Certain cells within an organism are specialised. This means that they have developed to carry out a specific function. See the table below for some examples.
|To fertilise a female egg cell (the ovum)
Helps prevent dirt and bacteria entering your lungs
|It’s very small and has a tail which allows it to swim and find the ovum.Its head contains enzymes which allow it to digest its way through the membrane of the egg.Its nucleus only contains 23 chromosomesIt has a large surface so that it can absorb as much light as possible
It’s located on the top side of the leaf so that it can easily absorb light and carbon dioxide
It’s full of chloroplasts which are required for photosynthesis
It’s found in all air passages connected to the lungs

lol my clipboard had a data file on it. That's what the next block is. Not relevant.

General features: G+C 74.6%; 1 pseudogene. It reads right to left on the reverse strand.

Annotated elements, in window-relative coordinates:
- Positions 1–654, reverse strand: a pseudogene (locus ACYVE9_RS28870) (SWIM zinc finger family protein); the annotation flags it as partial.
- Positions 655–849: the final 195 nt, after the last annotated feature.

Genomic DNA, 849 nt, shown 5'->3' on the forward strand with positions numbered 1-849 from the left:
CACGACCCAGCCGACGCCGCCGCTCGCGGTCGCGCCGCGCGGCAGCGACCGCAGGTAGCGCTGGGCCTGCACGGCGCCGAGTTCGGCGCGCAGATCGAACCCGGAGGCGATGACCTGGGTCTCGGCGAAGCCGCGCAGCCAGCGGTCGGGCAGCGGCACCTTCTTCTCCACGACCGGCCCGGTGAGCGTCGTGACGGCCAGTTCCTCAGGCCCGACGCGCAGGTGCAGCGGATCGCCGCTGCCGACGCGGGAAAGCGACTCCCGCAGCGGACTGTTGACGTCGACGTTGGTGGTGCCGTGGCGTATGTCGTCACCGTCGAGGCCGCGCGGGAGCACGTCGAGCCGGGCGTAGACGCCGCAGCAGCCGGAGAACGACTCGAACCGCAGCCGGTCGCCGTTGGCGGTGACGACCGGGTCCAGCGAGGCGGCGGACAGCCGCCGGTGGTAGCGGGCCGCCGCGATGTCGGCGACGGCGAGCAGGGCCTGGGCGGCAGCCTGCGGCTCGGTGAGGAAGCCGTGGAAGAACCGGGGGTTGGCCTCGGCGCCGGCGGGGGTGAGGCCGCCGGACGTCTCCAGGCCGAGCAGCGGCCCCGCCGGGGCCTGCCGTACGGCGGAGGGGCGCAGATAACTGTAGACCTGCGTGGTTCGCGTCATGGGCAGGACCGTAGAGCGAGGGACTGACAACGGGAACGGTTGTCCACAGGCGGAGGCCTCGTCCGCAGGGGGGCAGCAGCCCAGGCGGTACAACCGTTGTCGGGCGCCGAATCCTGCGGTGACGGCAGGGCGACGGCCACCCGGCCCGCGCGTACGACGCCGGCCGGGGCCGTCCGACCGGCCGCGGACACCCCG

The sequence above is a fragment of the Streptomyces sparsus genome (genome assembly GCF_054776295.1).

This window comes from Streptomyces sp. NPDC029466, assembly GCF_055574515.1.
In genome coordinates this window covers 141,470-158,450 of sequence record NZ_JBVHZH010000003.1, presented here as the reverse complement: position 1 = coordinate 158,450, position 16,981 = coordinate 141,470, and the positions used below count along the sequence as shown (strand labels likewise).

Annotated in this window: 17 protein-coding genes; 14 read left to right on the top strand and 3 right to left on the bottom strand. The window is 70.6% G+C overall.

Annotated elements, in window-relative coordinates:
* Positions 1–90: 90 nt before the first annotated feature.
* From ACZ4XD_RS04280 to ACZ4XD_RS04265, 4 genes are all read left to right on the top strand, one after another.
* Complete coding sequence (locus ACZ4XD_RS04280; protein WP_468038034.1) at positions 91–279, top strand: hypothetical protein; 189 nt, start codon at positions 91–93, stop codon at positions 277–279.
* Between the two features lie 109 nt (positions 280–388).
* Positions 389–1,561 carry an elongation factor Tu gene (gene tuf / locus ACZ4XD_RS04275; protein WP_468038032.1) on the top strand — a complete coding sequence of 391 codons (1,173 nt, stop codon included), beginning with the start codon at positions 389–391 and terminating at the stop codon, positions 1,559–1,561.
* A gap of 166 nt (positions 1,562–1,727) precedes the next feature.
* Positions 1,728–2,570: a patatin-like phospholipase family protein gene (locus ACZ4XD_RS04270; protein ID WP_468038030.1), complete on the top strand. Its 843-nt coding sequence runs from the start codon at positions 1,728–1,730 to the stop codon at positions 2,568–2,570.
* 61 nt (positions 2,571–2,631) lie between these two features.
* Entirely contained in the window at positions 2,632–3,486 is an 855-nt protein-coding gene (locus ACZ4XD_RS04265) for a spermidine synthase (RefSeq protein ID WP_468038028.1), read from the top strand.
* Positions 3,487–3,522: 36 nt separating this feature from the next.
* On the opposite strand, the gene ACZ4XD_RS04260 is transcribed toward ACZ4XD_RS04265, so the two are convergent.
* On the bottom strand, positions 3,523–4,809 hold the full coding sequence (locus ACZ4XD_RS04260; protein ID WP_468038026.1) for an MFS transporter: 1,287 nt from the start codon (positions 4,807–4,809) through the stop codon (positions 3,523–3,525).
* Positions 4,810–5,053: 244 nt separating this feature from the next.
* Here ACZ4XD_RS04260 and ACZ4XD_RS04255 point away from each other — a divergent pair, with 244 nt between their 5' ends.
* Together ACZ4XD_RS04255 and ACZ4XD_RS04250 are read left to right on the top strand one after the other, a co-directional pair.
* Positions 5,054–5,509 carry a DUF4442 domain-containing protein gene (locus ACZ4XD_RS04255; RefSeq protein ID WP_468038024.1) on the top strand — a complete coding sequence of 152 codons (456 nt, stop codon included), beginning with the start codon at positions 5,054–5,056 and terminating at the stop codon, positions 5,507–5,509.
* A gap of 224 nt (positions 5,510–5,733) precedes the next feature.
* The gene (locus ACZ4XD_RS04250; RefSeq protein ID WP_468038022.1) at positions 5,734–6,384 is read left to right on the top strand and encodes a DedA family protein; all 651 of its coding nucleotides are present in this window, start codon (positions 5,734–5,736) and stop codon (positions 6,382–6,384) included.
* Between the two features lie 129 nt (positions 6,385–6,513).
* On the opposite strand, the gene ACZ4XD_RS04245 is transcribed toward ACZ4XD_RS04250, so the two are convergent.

It has minute hairs which filter the air as it moves past
Mucus with trapped dirt and bacteria can be swept to the back of the throat where it’s swallowed
Dissolved substances are able to enter and leave a cell through its cell membrane. One way in which they can achieve this is through a process known as diffusion.
Diffusion can occur in either a liquid or gas. It involves the particles of a substance moving from an area in which there’s a high concentration of it to an area in which there’s a lower concentration. The bigger the difference in concentration, the faster the rate at which diffusion occurs.
There are a number of ways diffusion is used by living organism:
- lungs: oxygen from the alveoli in the lungs is able to move across into the red blood cells so that carbon dioxide can then diffuse into the alveoli and then be expelled out of the body via the lungs.
- photosynthesis: similarly, green plants take in carbon dioxide from the air via chloroplasts by diffusion and release oxygen back into the atmosphere also by diffusion.
- respiration: this process also involves diffusion. In animals, for example, oxygen diffuse from the red blood cells into the tissue cells and then carbon dioxide diffuses in the other direction.